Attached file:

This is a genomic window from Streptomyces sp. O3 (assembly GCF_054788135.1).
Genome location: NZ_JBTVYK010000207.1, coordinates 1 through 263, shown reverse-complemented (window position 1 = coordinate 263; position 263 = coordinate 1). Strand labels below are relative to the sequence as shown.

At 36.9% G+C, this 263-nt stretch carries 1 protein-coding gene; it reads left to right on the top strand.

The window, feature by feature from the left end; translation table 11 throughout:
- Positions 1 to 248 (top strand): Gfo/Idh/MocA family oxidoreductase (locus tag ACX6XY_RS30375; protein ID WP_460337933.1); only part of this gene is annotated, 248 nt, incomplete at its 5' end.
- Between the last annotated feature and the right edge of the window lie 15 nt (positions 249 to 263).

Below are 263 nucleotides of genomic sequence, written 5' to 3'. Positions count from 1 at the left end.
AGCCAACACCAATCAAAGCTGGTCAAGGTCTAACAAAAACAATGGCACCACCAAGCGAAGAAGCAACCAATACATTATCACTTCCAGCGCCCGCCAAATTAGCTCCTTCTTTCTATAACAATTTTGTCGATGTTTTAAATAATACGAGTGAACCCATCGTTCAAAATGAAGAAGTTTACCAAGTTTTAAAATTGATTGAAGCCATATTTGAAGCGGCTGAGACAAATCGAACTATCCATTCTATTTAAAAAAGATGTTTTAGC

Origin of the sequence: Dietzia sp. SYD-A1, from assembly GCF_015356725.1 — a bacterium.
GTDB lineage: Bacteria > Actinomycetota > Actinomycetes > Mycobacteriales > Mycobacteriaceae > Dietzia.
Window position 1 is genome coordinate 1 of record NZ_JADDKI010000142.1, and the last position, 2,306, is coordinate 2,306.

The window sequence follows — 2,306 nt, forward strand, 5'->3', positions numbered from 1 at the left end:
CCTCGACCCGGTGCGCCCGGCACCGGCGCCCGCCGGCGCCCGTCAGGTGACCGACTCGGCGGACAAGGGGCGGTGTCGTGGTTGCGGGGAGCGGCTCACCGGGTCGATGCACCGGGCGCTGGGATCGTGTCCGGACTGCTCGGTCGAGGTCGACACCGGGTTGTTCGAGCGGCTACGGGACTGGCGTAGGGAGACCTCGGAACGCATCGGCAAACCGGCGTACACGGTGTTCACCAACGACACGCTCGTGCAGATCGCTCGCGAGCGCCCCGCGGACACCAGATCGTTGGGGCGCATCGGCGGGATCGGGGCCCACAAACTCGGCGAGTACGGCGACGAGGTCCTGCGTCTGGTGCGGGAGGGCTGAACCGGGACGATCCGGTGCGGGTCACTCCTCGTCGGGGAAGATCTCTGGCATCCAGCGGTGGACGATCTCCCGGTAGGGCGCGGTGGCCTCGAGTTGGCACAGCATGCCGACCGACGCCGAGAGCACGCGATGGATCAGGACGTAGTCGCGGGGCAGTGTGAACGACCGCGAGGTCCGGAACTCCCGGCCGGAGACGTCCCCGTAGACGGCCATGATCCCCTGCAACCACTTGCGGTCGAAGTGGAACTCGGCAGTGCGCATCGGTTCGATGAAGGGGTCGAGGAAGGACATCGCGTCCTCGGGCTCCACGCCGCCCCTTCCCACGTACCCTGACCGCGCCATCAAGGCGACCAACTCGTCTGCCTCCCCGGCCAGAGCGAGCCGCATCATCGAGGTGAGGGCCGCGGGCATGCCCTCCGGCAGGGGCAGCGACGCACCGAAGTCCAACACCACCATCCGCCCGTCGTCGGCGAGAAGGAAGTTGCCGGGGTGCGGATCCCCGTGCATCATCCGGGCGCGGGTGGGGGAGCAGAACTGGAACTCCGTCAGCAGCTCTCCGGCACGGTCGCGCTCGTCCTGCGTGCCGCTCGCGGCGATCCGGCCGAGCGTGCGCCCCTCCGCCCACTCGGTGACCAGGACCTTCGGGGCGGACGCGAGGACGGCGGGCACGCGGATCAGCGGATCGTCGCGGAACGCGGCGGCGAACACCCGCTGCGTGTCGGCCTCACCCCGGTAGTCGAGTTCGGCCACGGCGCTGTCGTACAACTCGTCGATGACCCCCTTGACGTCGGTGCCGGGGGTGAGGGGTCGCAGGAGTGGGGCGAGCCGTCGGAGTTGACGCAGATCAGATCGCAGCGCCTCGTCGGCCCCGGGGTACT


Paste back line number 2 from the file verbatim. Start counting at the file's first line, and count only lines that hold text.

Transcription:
Genome location: NZ_JBTVYK010000207.1, coordinates 1 through 263, shown reverse-complemented (window position 1 = coordinate 263; position 263 = coordinate 1). Strand labels below are relative to the sequence as shown.